Cadillac Celebrates 100th Anniversary of Making Cars Less ‘Cranky’

Cadillac Celebrates 100th Anniversary of Making Cars Less 'Cranky'

Images: Cadillac

Talk about taking technology for granted, how about the electric starter?

Cadillac is celebrating the 100th anniversary of its debut of electric start technology that first appeared in its 1912 Cadillac Touring Edition.

Before this ground breaking innovation, cars were a bit “cranky.” Literally. Back then it took a hand crank and some muscle power to turn over the motor to be able to drive your vehicle.

“Hand cranking was the No. 1 injury risk in those early days of the automobile,” said Greg Wallace, director of the General Motors Heritage Center, referring to the kickback on a crank handle that could break an arm, or worse.

Back in those days, as cars grew larger so did their engines, and the effort required to start them.

Enter Cadillac founder Henry M. Leland. He had already pioneered electric lights and electric ignition for his cars, so in working electric starter-inventor Charles F. Kettering he incorporated the device into the early Cadillacs.

Cadillac Celebrates 100th Anniversary of Making Cars Less 'Cranky'

“It was one of the most significant innovations in the history of the automobile,” Wallace said. “It was a complete game changer. Within a few years, Cadillac featured women in their advertising showing them as drivers, instead of passengers or bystanders.”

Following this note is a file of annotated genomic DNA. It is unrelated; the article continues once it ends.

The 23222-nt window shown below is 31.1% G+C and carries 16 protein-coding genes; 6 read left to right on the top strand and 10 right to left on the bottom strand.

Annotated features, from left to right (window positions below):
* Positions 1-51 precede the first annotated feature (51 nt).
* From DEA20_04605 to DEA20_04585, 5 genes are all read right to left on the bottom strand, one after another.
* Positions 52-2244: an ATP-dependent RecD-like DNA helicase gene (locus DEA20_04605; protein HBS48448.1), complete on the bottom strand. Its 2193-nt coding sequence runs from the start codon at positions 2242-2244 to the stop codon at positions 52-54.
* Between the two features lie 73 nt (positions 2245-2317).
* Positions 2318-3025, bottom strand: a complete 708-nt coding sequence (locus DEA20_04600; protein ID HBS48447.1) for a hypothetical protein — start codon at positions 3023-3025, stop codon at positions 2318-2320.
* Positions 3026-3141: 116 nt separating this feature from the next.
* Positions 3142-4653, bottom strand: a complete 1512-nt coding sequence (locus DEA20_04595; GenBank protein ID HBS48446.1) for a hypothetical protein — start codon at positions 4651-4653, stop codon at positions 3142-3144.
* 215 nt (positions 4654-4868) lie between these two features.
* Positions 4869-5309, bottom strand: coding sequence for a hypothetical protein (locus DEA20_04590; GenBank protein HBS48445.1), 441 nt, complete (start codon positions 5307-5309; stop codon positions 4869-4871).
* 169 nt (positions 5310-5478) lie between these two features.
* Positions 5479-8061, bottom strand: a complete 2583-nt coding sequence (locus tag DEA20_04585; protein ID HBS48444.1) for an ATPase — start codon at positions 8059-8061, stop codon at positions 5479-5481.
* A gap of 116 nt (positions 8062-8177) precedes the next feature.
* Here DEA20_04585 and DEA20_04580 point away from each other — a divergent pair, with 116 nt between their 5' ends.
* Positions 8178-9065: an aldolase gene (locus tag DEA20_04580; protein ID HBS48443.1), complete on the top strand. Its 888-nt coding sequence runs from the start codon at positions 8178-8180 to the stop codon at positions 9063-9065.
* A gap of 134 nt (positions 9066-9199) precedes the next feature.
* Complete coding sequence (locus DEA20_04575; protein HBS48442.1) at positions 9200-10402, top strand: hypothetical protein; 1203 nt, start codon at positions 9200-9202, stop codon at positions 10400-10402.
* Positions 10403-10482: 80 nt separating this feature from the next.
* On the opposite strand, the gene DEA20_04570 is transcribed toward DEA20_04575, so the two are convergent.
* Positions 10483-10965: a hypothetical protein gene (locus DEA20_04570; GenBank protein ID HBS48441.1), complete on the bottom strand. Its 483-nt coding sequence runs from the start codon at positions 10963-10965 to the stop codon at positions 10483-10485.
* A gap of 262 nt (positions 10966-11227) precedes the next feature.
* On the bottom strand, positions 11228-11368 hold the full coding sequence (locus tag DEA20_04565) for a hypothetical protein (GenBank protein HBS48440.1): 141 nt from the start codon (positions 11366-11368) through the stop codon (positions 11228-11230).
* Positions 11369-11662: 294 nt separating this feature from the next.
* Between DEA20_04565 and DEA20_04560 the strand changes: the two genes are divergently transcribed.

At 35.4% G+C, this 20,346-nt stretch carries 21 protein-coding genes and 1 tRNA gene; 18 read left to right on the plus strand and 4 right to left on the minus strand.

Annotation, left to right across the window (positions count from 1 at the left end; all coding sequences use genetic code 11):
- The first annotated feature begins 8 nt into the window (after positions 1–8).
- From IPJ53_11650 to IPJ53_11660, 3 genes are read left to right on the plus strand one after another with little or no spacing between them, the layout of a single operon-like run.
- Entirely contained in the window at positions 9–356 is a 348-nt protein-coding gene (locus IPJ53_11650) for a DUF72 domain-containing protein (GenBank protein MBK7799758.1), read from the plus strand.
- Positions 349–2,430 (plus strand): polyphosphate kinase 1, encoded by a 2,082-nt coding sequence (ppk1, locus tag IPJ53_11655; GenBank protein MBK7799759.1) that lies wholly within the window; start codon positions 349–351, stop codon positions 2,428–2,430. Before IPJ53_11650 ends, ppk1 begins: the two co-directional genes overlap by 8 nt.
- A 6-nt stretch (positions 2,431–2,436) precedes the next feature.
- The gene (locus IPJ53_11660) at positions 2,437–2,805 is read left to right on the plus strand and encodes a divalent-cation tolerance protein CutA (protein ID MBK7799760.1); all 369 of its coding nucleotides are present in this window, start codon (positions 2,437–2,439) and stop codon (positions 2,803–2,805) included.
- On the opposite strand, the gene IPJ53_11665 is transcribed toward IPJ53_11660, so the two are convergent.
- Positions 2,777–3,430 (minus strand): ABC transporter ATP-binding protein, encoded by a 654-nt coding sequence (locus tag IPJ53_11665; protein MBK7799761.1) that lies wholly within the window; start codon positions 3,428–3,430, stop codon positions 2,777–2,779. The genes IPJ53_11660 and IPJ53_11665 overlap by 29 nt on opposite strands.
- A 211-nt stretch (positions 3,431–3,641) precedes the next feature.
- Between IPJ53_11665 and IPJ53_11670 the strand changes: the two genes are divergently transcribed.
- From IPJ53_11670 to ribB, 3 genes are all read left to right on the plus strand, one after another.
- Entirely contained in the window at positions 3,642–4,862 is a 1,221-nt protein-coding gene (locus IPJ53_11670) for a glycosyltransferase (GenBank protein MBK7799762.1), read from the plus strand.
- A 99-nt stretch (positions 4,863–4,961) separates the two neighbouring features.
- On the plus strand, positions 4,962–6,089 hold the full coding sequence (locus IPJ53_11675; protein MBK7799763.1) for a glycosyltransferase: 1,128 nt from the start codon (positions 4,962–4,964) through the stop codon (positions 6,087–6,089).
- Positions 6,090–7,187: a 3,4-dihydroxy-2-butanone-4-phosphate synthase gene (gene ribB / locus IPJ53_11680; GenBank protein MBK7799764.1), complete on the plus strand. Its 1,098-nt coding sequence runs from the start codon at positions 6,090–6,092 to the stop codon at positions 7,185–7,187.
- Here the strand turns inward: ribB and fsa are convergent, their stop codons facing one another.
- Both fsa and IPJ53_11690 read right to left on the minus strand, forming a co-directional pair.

A whole host of Cadillac innovations soon followed the electric starter. Component standardization, interchangeable part usage as well as the V-8 engine and a synchromesh transmission for easier gear shifts.

And Cadillac also led the way in offering a fully enclosed car body as standard equipment. Imagine a roof being considered a “luxury” item.

Later in its history came the first use of automatic climate control and heated seats.

And who could forget jet-inspired tail fins? Also a Cadillac first.

Cadillac Celebrates 100th Anniversary of Making Cars Less 'Cranky'

Thank you Mr. Leland and all the engineers at Cadillac over the years for these technologies and more.

And who knows what innovations the next 100 years may hold?

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About the Author

David Goodspeed
David was editor of AutoworldToday at Today Newspapers in the Dallas suburbs until its closing in 2009. He was also webmaster and photographer/videographer. He got started doing photography for the newspaper while working as a firefighter/paramedic in one of his towns, and began working for the newspaper group full-time in 1992. David entered automotive journalism in 1998 and became AutoworldToday editor in 2002. On the average, he drives some 100 new vehicles each year. He enjoys the great outdoors and as an avid fly fisherman, as is his spouse Tish. He especially enjoys nature photography and is inspired by the works of Ansel Adams.